And now ISIS is gaining ground in Libya and controls the cities of Misrata, Sirte and Harawah along the Mediterranean coast between the capital, Tripoli, and Benghazi. Its aim is to control the country’s oil facilities and related ports to feed its treasury that is already flush with profits from energy sales. While we are dissuaded against confronting the terrorists militarily by the U.S. and the U.N. in favor of talks, ISIS is intent on grabbing Libyan oilfields to increase their wealth and influence.
For most of us, those images are so divorced from our own experience that there is a tendency to think it cannot happen to us. It is like a scary movie that once we turn off our televisions is over. But this is no movie, even though, if no action is taken, a real life version will be coming to theatres – and squares and streets – near to you soon.
What has our reliance on the U.S.-led coalition brought us? President Barack Obama trumpets its successes in Iraq, but any gains it has made on the battlefield have been reversed. Air strikes just won’t cut it because the terrorists secrete themselves within terrified civilian populations and, for some mysterious reason, even when they are out in the open, driving around in convoys, they have rarely been targeted.
Maybe Western leaderships can bury their heads away from the danger; there are many miles and oceans separating their respective countries from ISIS.Khalaf Ahmad Al Habtoor
Pleas from the Kurdish Peshmerga and Sunni tribes for weapons to take on ISIS have been ignored. Iraq’s Prime Minister, Haider Al-Abadi, blames the Obama administration for not doing enough in terms of air cover and intelligence sharing. It is no wonder conspiracy theories amount - ranging from the feasible to the absurd - speculating upon the reasons behind the U.S. President’s lack of commitment.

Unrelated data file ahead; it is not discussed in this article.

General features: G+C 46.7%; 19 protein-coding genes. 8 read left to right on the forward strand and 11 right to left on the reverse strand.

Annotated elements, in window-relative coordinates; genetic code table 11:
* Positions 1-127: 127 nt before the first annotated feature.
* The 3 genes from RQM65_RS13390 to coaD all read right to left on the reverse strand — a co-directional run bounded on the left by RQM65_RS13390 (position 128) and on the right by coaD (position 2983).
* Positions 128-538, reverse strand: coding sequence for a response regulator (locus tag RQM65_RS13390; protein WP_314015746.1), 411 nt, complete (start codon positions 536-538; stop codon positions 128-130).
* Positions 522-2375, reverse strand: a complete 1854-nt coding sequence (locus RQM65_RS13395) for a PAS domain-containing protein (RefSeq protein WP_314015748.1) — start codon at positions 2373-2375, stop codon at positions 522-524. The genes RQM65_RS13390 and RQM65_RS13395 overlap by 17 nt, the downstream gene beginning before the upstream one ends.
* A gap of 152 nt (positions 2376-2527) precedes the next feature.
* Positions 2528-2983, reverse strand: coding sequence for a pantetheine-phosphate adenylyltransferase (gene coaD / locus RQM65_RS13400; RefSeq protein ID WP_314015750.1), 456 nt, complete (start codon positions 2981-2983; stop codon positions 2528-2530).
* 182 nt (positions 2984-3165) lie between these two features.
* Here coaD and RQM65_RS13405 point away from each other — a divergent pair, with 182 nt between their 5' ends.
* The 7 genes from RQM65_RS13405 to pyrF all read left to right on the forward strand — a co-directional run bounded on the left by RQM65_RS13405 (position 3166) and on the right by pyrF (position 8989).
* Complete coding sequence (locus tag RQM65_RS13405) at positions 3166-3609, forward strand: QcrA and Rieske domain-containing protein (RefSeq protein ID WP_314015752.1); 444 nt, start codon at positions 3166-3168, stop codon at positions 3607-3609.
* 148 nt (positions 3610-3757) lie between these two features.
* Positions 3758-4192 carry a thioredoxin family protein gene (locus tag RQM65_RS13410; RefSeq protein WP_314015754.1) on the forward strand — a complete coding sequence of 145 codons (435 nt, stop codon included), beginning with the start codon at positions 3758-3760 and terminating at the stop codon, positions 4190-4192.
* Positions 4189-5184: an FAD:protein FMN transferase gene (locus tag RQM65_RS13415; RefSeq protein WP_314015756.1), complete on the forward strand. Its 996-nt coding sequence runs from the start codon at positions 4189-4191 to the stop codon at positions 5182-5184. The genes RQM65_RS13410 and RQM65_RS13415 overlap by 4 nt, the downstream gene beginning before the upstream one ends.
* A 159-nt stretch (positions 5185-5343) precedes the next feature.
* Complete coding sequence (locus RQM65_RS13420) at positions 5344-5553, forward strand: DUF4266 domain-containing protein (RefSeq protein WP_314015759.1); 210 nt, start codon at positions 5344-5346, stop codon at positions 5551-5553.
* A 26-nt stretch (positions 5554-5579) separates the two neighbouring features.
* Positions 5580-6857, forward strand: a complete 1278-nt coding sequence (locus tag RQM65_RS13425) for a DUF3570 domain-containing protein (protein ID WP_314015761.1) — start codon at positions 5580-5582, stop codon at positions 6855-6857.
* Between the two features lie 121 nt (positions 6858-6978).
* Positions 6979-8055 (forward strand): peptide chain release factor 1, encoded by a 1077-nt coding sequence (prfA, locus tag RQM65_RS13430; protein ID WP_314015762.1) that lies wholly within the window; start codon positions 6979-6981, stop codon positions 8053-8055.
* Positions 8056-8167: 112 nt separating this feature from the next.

I had hopes that the Counter-ISIS Coalition Conference held on June 2 in Paris and attended by the foreign ministers of 22 countries would come up with a joint solution, a new strategy. But there was no dramatic announcement. Unbelievably, those nations have chosen to tackle the problem in the same old way, despite the fact their efforts so far have been dismal failures. In other words, ‘It is not working, but let us carry on as usual and hope for the best’.
In essence, the U.S. and the UK expect the useless, partisan Iraqi Army partnered with Shiite militias to finish the job. Many of the Sunni tribes in Anbar, some of which worked with the Iraqi government to drive out al-Qaeda, have reached the conclusion that ISIS is the better of two evils.
Syria was hardly discussed during that meeting. There is no international resolve to defend the long-suffering Syrian people from the regime or from ISIS, which is well dug in. What kind of policy is that when they are aware that even if the coalition could succeed in driving ISIS out of Iraq, it would cross the border to regroup and rearm?
On our doorstep